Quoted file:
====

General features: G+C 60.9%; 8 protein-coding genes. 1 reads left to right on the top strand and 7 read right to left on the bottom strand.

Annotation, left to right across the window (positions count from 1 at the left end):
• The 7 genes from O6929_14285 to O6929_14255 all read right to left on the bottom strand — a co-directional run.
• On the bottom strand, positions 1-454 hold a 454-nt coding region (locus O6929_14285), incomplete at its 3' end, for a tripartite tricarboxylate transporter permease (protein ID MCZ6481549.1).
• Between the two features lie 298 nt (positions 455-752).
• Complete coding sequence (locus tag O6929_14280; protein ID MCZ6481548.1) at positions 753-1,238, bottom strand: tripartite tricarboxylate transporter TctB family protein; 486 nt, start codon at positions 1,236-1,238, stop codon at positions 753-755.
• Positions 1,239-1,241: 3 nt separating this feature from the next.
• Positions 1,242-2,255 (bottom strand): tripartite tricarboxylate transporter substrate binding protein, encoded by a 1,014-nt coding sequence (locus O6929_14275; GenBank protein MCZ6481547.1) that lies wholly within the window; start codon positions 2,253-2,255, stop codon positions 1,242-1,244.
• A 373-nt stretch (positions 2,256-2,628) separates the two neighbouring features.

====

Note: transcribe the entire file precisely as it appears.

General features: G+C 60.9%; 8 protein-coding genes. 1 reads left to right on the top strand and 7 read right to left on the bottom strand.

Annotation, left to right across the window (positions count from 1 at the left end):
• The 7 genes from O6929_14285 to O6929_14255 all read right to left on the bottom strand — a co-directional run.
• On the bottom strand, positions 1-454 hold a 454-nt coding region (locus O6929_14285), incomplete at its 3' end, for a tripartite tricarboxylate transporter permease (protein ID MCZ6481549.1).
• Between the two features lie 298 nt (positions 455-752).
• Complete coding sequence (locus tag O6929_14280; protein ID MCZ6481548.1) at positions 753-1,238, bottom strand: tripartite tricarboxylate transporter TctB family protein; 486 nt, start codon at positions 1,236-1,238, stop codon at positions 753-755.
• Positions 1,239-1,241: 3 nt separating this feature from the next.
• Positions 1,242-2,255 (bottom strand): tripartite tricarboxylate transporter substrate binding protein, encoded by a 1,014-nt coding sequence (locus O6929_14275; GenBank protein MCZ6481547.1) that lies wholly within the window; start codon positions 2,253-2,255, stop codon positions 1,242-1,244.
• A 373-nt stretch (positions 2,256-2,628) separates the two neighbouring features.